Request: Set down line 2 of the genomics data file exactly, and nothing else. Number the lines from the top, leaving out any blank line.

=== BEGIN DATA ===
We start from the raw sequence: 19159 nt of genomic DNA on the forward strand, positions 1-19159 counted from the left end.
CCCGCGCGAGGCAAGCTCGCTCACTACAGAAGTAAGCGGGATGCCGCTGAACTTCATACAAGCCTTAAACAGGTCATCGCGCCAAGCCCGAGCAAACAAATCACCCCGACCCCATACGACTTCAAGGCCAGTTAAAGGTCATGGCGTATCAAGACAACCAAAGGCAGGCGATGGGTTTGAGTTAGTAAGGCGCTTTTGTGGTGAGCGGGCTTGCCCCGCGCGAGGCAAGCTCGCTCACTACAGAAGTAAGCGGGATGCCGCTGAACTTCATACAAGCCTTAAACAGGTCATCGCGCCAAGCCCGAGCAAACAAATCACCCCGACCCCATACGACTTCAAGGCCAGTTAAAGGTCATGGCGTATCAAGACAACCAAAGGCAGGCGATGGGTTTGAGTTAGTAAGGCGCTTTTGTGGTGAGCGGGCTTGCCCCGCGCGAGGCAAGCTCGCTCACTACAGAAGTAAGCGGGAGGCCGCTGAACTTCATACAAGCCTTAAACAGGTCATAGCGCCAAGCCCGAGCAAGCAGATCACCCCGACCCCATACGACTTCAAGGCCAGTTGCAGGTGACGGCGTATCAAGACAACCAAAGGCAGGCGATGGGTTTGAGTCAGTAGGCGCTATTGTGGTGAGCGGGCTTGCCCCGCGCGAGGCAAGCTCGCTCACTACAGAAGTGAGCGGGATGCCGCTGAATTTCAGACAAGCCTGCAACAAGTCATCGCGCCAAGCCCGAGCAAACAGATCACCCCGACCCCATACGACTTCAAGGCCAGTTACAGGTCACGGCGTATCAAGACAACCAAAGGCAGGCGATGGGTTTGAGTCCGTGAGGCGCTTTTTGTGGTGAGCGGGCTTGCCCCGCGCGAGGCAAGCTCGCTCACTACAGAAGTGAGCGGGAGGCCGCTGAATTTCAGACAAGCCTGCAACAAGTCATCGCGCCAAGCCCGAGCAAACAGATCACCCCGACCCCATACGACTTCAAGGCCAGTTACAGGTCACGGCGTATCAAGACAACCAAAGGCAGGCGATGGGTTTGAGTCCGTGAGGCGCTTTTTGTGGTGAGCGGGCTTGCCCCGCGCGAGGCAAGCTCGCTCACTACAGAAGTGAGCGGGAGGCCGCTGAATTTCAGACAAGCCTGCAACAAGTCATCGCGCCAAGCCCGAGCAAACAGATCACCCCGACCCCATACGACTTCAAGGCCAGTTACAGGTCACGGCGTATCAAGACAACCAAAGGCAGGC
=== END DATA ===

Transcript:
CCCGCGCGAGGCAAGCTCGCTCACTACAGAAGTAAGCGGGATGCCGCTGAACTTCATACAAGCCTTAAACAGGTCATCGCGCCAAGCCCGAGCAAACAAATCACCCCGACCCCATACGACTTCAAGGCCAGTTAAAGGTCATGGCGTATCAAGACAACCAAAGGCAGGCGATGGGTTTGAGTTAGTAAGGCGCTTTTGTGGTGAGCGGGCTTGCCCCGCGCGAGGCAAGCTCGCTCACTACAGAAGTAAGCGGGATGCCGCTGAACTTCATACAAGCCTTAAACAGGTCATCGCGCCAAGCCCGAGCAAACAAATCACCCCGACCCCATACGACTTCAAGGCCAGTTAAAGGTCATGGCGTATCAAGACAACCAAAGGCAGGCGATGGGTTTGAGTTAGTAAGGCGCTTTTGTGGTGAGCGGGCTTGCCCCGCGCGAGGCAAGCTCGCTCACTACAGAAGTAAGCGGGAGGCCGCTGAACTTCATACAAGCCTTAAACAGGTCATAGCGCCAAGCCCGAGCAAGCAGATCACCCCGACCCCATACGACTTCAAGGCCAGTTGCAGGTGACGGCGTATCAAGACAACCAAAGGCAGGCGATGGGTTTGAGTCAGTAGGCGCTATTGTGGTGAGCGGGCTTGCCCCGCGCGAGGCAAGCTCGCTCACTACAGAAGTGAGCGGGATGCCGCTGAATTTCAGACAAGCCTGCAACAAGTCATCGCGCCAAGCCCGAGCAAACAGATCACCCCGACCCCATACGACTTCAAGGCCAGTTACAGGTCACGGCGTATCAAGACAACCAAAGGCAGGCGATGGGTTTGAGTCCGTGAGGCGCTTTTTGTGGTGAGCGGGCTTGCCCCGCGCGAGGCAAGCTCGCTCACTACAGAAGTGAGCGGGAGGCCGCTGAATTTCAGACAAGCCTGCAACAAGTCATCGCGCCAAGCCCGAGCAAACAGATCACCCCGACCCCATACGACTTCAAGGCCAGTTACAGGTCACGGCGTATCAAGACAACCAAAGGCAGGCGATGGGTTTGAGTCCGTGAGGCGCTTTTTGTGGTGAGCGGGCTTGCCCCGCGCGAGGCAAGCTCGCTCACTACAGAAGTGAGCGGGAGGCCGCTGAATTTCAGACAAGCCTGCAACAAGTCATCGCGCCAAGCCCGAGCAAACAGATCACCCCGACCCCATACGACTTCAAGGCCAGTTACAGGTCACGGCGTATCAAGACAACCAAAGGCAGGC